The management of fiscal deficits should also be beneficial to stability. Already a number of countries are attempting to put their fiscal houses in order. When they have done so, the Stability Pact, when agreed, should ensure that public-sector deficits do not get out of hand and endanger price stability.

The final potential benefit of the euro is that it could be widely used as a reserve currency. This would act to reduce further exchange-rate risks for countries in the currency's area and there would be income to the central bank from its holdings of euro.

What then of the potential economic costs of the single currency? On these, there is also considerable agreement among experts, but not on their size.

The most important economic cost is the loss of the exchange rate as a means of adjustment to the economy. There will almost certainly be disruptions in future that have different impacts in different countries. To offset the effects on employment and output, countries in the euro area will need to rely more on fiscal policies than in the past, which may be difficult. Greater flexibility in fiscal policies than now envisaged could be essential.

The other costs are mainly transitional. Of these, the costs associated with the Maastricht criteria, particularly the public deficit and debt criteria, are important. In terms of slow growth and unemployment, the costs have been sizeable.

The other transitional costs relate to the technical aspects for governments and companies in switching to the euro. While significant in the short- term, they are not a serious argument against the single currency.

Where does the balance lie between economic costs and benefits? lt is impossible to quantify, but my view is that the balance is in favour of the benefits.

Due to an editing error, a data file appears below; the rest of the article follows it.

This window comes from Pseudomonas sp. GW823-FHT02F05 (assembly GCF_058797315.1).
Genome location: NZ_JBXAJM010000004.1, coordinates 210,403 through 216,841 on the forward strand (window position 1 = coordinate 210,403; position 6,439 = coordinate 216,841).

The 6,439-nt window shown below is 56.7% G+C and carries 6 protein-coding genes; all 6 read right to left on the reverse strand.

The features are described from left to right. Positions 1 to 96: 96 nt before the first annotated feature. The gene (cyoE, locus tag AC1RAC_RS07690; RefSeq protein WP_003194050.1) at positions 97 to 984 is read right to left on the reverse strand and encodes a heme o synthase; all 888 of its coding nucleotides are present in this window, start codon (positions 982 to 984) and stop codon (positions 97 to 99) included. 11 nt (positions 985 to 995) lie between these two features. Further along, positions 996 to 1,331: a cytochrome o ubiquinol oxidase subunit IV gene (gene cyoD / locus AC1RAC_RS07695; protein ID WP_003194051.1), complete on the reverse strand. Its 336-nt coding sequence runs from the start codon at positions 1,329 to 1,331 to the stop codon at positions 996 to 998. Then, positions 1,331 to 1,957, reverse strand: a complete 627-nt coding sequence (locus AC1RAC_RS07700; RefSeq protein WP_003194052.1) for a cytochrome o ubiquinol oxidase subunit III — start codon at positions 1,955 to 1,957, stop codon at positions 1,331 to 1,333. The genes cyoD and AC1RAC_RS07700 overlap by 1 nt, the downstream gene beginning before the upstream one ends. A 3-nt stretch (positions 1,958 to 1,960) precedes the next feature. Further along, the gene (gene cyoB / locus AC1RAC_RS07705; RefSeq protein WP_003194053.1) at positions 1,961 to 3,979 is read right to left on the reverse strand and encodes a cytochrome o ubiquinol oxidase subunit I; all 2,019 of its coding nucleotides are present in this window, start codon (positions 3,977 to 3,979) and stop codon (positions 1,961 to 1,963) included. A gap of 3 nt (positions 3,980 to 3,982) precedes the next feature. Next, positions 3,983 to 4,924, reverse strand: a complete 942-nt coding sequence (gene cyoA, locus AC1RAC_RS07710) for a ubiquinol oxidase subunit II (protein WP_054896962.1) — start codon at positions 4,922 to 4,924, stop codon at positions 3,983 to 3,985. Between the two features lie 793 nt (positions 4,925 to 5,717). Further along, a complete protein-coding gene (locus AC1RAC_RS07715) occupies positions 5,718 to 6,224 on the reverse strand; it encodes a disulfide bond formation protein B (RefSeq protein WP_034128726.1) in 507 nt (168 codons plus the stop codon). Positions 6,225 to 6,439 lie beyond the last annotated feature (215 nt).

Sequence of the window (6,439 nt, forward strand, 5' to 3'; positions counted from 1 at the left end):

Richard Freeman is corporate chief economist at ICI

Alan Bennett has criticised the “repellent” reality shows which dominate our screens
tvBut he does like Stewart Lee
Life and Style
The Google Doodle celebrating the start of the first day of autumn, 2014.
Arts and Entertainment
Sheridan Smith as Cilla Black and Ed Stoppard as her manager Brian Epstein
tvCilla Episode 2 review: Grit under the glamour in part two of biopic series starring Sheridan Smith
David Moyes and Louis van Gaal
Life and Style
Vote with your wallet: the app can help shoppers feel more informed about items on sale
lifeNew app reveals political leanings of food companies
Former Governor of Alaska Sarah Palin, left, with her daughter, Bristol
newsShe's 'proud' of eldest daughter, who 'punched host in the face'
New Zealand fly-half Aaron Cruden pictured in The Zookeeper's Son on a late-night drinking session
Arts and Entertainment
Salmond told a Scottish television chat show in 2001that he would also sit in front of a mirror and say things like,
tvCelebrity Trekkies from Alex Salmond to Barack Obama
Life and Style
Carol O'Brien, whose son Rob suffered many years of depression
healthOne mother's story of how London charity Maytree helped her son with his depression
ebooksAn unforgettable anthology of contemporary reportage
Arts and Entertainment
The cover of Dark Side of the Moon
musicCan 'The Endless River' carry on the tradition? See for yourself
Life and Style
food + drink
Rob Merrick's Lobby Journalists were playing Ed Balls' Labour Party MPs. The match is an annual event which takes place ahead of the opening of the party conference